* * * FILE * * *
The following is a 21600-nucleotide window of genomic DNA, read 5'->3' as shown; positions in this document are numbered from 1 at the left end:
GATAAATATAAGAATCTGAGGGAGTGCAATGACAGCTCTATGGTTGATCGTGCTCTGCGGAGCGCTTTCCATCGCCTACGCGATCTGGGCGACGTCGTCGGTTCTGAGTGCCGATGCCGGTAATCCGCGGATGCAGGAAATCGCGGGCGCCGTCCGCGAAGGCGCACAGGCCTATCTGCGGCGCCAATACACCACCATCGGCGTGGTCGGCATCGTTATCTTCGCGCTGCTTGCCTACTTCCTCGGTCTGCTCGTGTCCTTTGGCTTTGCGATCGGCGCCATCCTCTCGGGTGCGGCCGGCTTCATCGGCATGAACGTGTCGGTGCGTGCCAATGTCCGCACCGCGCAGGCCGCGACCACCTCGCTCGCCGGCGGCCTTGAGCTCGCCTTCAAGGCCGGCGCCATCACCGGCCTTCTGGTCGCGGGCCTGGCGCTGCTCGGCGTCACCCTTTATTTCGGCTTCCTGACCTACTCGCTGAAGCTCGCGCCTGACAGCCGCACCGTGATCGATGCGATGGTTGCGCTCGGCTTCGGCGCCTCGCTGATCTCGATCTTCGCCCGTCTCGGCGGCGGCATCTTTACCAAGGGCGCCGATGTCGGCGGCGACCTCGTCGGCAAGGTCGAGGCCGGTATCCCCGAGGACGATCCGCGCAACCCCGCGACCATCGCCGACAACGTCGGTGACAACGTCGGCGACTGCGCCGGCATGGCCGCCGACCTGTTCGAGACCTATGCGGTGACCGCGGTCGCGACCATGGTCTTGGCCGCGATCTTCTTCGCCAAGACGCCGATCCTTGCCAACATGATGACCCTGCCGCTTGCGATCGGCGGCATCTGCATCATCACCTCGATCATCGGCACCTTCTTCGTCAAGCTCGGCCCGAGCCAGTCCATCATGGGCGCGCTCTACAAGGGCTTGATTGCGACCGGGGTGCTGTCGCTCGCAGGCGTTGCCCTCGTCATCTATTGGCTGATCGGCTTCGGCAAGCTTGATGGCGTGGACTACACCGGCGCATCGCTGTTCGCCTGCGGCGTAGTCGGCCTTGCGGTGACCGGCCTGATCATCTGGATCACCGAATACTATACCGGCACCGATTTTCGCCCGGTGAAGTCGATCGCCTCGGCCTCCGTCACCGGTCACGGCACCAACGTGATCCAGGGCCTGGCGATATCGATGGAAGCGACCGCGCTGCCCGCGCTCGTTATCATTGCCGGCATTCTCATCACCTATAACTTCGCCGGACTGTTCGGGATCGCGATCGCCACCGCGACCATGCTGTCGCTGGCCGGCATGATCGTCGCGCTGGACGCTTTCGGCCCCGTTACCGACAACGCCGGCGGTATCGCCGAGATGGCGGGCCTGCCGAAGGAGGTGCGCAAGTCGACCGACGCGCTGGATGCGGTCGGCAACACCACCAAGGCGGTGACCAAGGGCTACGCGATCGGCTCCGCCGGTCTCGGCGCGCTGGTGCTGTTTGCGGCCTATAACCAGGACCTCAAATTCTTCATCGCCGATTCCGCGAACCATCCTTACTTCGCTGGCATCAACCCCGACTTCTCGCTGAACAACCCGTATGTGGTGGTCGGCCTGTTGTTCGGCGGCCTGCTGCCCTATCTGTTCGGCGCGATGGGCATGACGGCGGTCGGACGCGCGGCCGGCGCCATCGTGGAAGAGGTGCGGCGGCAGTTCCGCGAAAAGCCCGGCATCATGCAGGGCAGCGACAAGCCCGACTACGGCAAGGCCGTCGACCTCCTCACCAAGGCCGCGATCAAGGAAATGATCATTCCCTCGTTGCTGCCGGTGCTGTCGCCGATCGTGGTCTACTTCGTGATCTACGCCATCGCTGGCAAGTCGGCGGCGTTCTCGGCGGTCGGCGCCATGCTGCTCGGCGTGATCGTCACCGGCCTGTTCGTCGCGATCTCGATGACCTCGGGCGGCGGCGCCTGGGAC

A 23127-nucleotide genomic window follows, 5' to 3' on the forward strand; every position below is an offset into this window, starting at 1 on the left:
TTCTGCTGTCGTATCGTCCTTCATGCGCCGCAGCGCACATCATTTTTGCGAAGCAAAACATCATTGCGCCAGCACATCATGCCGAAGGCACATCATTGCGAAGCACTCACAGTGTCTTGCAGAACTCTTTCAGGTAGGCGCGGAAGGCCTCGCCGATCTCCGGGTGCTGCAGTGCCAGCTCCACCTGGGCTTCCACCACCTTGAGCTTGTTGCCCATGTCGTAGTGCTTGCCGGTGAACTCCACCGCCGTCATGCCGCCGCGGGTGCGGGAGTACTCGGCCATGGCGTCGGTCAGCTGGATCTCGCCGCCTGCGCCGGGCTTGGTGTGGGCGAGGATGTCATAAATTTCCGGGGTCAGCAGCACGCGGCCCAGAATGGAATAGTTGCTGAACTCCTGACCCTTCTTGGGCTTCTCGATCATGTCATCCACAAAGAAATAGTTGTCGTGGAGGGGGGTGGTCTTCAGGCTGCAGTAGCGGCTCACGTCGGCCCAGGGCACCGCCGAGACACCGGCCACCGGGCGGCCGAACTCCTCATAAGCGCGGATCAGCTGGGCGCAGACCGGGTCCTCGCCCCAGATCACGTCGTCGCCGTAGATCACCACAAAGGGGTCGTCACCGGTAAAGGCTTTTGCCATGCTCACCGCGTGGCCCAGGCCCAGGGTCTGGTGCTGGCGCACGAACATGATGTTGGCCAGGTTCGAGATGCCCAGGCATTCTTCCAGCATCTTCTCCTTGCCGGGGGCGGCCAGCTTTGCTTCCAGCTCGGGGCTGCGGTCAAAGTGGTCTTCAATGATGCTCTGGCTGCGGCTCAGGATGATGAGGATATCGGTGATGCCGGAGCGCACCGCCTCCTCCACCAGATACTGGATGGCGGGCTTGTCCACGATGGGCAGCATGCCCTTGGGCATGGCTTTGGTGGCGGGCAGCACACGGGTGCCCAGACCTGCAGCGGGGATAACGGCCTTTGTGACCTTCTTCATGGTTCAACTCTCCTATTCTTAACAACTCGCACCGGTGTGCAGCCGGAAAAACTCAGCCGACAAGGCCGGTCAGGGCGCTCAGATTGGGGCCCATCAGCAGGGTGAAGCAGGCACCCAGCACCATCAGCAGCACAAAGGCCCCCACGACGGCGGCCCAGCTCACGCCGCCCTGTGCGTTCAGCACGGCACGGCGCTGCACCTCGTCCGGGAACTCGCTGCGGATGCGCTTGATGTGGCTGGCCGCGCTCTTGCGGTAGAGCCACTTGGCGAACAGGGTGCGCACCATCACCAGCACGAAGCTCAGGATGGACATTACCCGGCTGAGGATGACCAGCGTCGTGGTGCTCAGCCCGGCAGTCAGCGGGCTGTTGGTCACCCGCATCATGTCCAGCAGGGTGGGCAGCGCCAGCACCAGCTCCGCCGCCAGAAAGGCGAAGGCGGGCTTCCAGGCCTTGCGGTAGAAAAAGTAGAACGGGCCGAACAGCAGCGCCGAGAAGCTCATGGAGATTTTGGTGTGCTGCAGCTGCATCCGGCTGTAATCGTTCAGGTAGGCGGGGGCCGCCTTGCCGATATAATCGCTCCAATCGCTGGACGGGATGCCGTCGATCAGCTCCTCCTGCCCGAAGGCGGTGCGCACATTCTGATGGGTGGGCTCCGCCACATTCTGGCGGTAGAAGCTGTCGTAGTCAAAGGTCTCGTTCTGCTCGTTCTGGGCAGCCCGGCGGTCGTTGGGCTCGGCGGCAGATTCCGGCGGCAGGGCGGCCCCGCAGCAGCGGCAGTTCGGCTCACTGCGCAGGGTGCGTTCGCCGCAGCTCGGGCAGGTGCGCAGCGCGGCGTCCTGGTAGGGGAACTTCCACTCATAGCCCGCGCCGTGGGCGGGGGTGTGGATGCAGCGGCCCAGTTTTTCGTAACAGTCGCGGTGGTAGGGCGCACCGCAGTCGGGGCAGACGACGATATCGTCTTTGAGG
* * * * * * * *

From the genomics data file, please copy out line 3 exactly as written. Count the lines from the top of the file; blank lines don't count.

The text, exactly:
A 23127-nucleotide genomic window follows, 5' to 3' on the forward strand; every position below is an offset into this window, starting at 1 on the left: